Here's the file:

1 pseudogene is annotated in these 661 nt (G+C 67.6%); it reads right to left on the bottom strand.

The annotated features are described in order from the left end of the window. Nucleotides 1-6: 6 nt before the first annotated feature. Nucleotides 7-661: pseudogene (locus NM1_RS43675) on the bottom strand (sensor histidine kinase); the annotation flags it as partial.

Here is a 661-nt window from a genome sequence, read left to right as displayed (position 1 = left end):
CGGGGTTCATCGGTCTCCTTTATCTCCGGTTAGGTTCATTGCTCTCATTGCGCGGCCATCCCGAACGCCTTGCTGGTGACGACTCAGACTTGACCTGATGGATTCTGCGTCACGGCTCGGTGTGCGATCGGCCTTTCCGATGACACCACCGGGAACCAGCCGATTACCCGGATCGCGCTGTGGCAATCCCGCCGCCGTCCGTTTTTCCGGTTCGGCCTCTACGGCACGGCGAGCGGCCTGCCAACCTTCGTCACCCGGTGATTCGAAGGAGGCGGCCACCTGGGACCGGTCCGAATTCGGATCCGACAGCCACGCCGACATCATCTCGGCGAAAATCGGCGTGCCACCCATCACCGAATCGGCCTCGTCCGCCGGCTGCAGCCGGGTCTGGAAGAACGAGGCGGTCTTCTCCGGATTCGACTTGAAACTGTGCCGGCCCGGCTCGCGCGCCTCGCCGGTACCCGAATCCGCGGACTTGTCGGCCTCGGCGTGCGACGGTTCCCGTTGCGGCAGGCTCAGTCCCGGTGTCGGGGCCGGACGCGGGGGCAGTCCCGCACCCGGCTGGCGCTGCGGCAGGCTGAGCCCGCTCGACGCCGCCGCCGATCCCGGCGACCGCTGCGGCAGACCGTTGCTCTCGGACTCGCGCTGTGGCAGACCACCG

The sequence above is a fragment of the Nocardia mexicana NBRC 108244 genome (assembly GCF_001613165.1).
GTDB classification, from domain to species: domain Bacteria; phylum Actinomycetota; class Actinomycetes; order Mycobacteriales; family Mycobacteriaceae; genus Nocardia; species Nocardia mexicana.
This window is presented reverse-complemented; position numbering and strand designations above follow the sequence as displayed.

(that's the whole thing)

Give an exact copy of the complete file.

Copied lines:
1 pseudogene is annotated in these 661 nt (G+C 67.6%); it reads right to left on the bottom strand.

The annotated features are described in order from the left end of the window. Nucleotides 1-6: 6 nt before the first annotated feature. Nucleotides 7-661: pseudogene (locus NM1_RS43675) on the bottom strand (sensor histidine kinase); the annotation flags it as partial.

Here is a 661-nt window from a genome sequence, read left to right as displayed (position 1 = left end):
CGGGGTTCATCGGTCTCCTTTATCTCCGGTTAGGTTCATTGCTCTCATTGCGCGGCCATCCCGAACGCCTTGCTGGTGACGACTCAGACTTGACCTGATGGATTCTGCGTCACGGCTCGGTGTGCGATCGGCCTTTCCGATGACACCACCGGGAACCAGCCGATTACCCGGATCGCGCTGTGGCAATCCCGCCGCCGTCCGTTTTTCCGGTTCGGCCTCTACGGCACGGCGAGCGGCCTGCCAACCTTCGTCACCCGGTGATTCGAAGGAGGCGGCCACCTGGGACCGGTCCGAATTCGGATCCGACAGCCACGCCGACATCATCTCGGCGAAAATCGGCGTGCCACCCATCACCGAATCGGCCTCGTCCGCCGGCTGCAGCCGGGTCTGGAAGAACGAGGCGGTCTTCTCCGGATTCGACTTGAAACTGTGCCGGCCCGGCTCGCGCGCCTCGCCGGTACCCGAATCCGCGGACTTGTCGGCCTCGGCGTGCGACGGTTCCCGTTGCGGCAGGCTCAGTCCCGGTGTCGGGGCCGGACGCGGGGGCAGTCCCGCACCCGGCTGGCGCTGCGGCAGGCTGAGCCCGCTCGACGCCGCCGCCGATCCCGGCGACCGCTGCGGCAGACCGTTGCTCTCGGACTCGCGCTGTGGCAGACCACCG

The sequence above is a fragment of the Nocardia mexicana NBRC 108244 genome (assembly GCF_001613165.1).
GTDB classification, from domain to species: domain Bacteria; phylum Actinomycetota; class Actinomycetes; order Mycobacteriales; family Mycobacteriaceae; genus Nocardia; species Nocardia mexicana.
This window is presented reverse-complemented; position numbering and strand designations above follow the sequence as displayed.